The Monarch Alert Program is a student run effort, lead by Cal Poly Professor Francis Villablanca, Science Advisor. Dr. Villablanca's research focuses on using demography in management of biological resources so that management is data driven, involves undergraduate and graduate students as well as community stakeholders and citizen scientists, therefore leading to effective conservation.
Currently, our primary objectives are:
Education and outreach to further an appreciation and understanding of monarch biology and migration dynamics.
Obtain robust estimates of overwintering monarch population sizes at select sites in San Luis Obispo and Monterey Counties.
Develop models, based on diverse ecological variables over local and regional scales, which allow us to predict the population size for overwintering monarchs.
Tagging of monarchs to study movement, demographic connections between overwintering sites, and breeding biology.
Develop models, based on local, and even grove specific habitat variables, that explain overwintering monarchs abundant, tree use, and movement within and between groves.
Science based management, planning and conservation.
Collaboration with local Natural History Associations and docent groups that are interested in monarch butterfly biology and conservation.
Here is a list of our student-run projects. Please feel free to ask questions about our ongoing projects on our student-run blog!
Max-Ent model development to predict potential overwintering groves in Santa Barbara County (Kiana, Ashley, and Carly)
In cooperation with Althouse and Meade, students are identifying the parameters that may influence overwintering groves selection. After developing a map of Santa Barbara County with chosen environmental and geographic variables through ArcGIS, the Max-Ent program will compare the probabilities of each of the factors in order to identify physical locations on the map. The program will calculate the probability that a grove is used for overwintering. It will also identify characteristics that monarchs are potentially using to select groves. The purpose of this project is to identify naturally occurring areas for monarchs to safely overwinter in order to increase their habitat. We also hope to use the information for management. -- Please check out our video to learn more about overwintering--
Tracking breeding seasonality of monarchs on milkweeds in Santa Barbara and San Luis Obispo Counties (Kiana and Emily H.)
- Monarch butterflies seem to breed year-round on non-native tropical milkweed in coastal California. However, there are also native milkweeds in coastal California. We are exploring whether year-round breeding also occurs on native milkweeds. So far, the answer is no.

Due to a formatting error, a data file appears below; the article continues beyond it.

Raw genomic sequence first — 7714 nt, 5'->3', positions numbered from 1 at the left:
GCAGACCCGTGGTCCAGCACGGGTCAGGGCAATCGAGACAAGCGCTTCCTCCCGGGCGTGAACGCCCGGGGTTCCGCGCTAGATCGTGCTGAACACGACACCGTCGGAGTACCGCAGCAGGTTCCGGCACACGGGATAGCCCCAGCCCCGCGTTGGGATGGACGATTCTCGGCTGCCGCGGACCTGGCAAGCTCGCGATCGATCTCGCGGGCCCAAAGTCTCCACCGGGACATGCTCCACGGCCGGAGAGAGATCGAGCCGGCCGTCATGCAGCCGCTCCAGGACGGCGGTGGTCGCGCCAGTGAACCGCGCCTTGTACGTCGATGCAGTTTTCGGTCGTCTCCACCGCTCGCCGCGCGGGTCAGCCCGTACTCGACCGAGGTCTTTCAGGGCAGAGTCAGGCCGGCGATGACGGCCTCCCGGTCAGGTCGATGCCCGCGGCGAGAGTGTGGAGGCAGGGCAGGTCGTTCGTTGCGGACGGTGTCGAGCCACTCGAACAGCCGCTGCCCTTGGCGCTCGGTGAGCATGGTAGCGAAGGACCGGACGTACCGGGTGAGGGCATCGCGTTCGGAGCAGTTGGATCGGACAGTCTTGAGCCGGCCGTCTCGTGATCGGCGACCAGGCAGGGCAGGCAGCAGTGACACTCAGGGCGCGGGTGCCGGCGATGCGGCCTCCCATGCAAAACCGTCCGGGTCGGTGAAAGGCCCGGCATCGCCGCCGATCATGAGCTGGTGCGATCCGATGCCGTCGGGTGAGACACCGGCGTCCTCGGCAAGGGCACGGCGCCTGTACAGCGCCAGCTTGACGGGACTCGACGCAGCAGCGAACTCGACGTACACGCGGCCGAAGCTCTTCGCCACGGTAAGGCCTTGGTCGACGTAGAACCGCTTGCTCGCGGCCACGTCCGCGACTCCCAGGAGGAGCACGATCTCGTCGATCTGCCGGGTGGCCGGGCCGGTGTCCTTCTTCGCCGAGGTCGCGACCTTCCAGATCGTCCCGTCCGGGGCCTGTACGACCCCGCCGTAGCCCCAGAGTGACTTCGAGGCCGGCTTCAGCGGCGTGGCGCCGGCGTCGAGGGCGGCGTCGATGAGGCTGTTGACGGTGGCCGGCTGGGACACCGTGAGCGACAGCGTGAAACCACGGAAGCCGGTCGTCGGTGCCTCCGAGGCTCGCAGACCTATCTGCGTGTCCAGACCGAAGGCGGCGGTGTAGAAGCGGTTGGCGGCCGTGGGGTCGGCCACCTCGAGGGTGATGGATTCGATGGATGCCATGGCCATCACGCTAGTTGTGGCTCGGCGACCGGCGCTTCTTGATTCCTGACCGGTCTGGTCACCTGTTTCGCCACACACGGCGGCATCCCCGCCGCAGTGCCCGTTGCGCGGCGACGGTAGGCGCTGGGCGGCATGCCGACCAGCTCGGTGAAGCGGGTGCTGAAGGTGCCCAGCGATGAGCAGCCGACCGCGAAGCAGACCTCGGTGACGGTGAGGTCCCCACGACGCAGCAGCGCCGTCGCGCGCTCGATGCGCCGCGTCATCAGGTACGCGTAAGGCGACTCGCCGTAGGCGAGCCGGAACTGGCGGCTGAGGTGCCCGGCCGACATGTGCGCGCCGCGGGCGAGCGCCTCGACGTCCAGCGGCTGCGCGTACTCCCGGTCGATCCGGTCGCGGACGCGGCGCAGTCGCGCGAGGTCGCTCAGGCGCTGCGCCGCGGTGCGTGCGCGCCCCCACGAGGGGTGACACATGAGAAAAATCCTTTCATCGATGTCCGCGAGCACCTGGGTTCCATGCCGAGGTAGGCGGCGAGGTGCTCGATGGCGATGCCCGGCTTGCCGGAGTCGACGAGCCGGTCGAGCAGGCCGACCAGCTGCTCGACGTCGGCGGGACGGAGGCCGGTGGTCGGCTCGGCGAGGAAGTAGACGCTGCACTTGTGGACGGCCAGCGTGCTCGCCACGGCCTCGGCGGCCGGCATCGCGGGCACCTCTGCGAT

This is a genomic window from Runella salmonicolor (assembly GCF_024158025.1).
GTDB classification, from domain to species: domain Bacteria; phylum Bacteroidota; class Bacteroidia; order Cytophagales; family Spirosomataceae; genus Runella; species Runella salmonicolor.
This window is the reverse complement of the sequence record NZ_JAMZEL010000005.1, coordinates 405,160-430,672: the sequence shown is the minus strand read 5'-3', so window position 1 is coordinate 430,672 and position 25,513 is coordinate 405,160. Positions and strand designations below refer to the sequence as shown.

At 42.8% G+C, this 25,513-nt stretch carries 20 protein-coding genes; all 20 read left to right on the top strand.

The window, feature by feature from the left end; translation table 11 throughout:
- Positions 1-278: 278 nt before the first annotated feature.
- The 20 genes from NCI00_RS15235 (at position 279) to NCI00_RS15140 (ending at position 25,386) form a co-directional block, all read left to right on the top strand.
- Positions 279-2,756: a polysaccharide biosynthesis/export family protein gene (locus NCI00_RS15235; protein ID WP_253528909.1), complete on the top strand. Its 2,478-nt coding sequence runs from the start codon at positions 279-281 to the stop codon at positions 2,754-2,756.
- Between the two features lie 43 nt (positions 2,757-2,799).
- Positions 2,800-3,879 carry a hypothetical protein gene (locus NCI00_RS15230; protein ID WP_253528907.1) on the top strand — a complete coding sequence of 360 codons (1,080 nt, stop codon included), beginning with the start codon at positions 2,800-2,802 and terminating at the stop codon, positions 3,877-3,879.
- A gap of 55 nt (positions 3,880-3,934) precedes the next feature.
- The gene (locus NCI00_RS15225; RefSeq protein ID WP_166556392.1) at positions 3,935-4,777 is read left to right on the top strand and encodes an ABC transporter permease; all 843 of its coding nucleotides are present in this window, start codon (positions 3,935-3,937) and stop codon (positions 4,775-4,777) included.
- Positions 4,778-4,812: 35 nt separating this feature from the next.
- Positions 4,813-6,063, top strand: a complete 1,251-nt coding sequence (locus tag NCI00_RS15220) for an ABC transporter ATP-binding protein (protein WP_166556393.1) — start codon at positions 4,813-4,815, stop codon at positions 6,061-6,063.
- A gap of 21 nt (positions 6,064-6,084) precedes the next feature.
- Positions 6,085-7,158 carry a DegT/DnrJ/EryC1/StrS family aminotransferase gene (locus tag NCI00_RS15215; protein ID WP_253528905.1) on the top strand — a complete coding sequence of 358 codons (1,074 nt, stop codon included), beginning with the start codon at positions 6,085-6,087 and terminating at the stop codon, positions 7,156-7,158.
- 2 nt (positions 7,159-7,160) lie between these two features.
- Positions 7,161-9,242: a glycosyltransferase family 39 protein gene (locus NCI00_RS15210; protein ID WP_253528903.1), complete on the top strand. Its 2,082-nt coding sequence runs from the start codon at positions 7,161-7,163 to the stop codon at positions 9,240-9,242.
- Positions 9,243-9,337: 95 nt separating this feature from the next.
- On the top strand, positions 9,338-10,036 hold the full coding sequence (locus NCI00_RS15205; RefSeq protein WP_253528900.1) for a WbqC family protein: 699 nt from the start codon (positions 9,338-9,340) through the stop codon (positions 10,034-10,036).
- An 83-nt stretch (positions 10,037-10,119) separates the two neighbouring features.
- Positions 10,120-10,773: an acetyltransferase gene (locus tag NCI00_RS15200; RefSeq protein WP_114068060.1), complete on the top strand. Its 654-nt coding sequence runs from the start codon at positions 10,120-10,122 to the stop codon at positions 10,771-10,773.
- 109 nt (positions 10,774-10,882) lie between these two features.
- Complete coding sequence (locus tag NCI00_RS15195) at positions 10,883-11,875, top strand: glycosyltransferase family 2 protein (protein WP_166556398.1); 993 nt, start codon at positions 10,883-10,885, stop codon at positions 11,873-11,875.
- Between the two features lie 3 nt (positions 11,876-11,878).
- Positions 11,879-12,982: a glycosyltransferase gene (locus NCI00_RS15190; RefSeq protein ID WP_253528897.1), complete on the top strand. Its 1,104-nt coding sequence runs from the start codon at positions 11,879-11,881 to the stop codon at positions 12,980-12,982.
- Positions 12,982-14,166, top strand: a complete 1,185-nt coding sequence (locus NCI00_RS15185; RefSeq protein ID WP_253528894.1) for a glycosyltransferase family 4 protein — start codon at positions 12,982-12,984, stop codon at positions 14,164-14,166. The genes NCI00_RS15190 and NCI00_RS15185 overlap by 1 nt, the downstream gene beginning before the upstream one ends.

Backyard Garden Milkweed Surveys for Phenology and Distribution Studies - Tropical vs Native Milkweed Studies - (Citizen Science Database)
- Our longest running studies are of monarchs in overwintering groves. Our second longest running study is this one; it is supported entirely by citizen scientists. The backyard garden survey and tagging studies are essential for providing the data used by researchers.
Mortality factors in a tropical milkweed garden (Hannah)
- The purpose of this project is to determine the fate of monarchs that emerge from backyard gardens. They can either reproduce successfully, be killed by techinid flies or O.e, or be debilitated by O.e. We are particularly interested in comparing gardens with native and non-native milkweeds.
Timing of departure from Overwintering Sites, and Movement Between Overwintering Sites (Brandi and Jessica Griffiths)
- Most stakeholders currently think that monarch butterflies arrive at overwintering sites and stay for the duration of the winter. We have substantial evidence that monarchs move extensively among sites. This movement is obvious when we track tagged monarchs.
Monarch Sampling, Tagging Education and Permitting, and Data Collection (Emily G. and Emily H.)
- The purpose of this project is to collect information and build content for this website with the citizen scientist in mind. We hope to facilitate citizen scientist involvement in tagging studies. We aim to inspire future generations to care about monarchs.
Is there a Permanent Breeding Population of Monarch Butterflies in Coastal California? (Aidan and Josh Walker)
- Many of you reading this know the answer to this question. As scientists, we need to present and evaluate the data associated with that answer. We have relied heavily on citizen scientists who participate in our backyard garden survey and tagging studies.
Los Padres National Forest Native Milkweed Surveys (Ashley, Dr. Villablanca, Louie Yang)
- Our field sites in the Los Padres National Forest of Santa Barbara County are used to measure milkweed stems, count eggs and larvae to determine phenology of milkweeds and monarchs. Data is used by Louie Yang at UC Davis for understanding relationship between monarchs and milkweed and determine how the life cycle is fluctuating from year to year.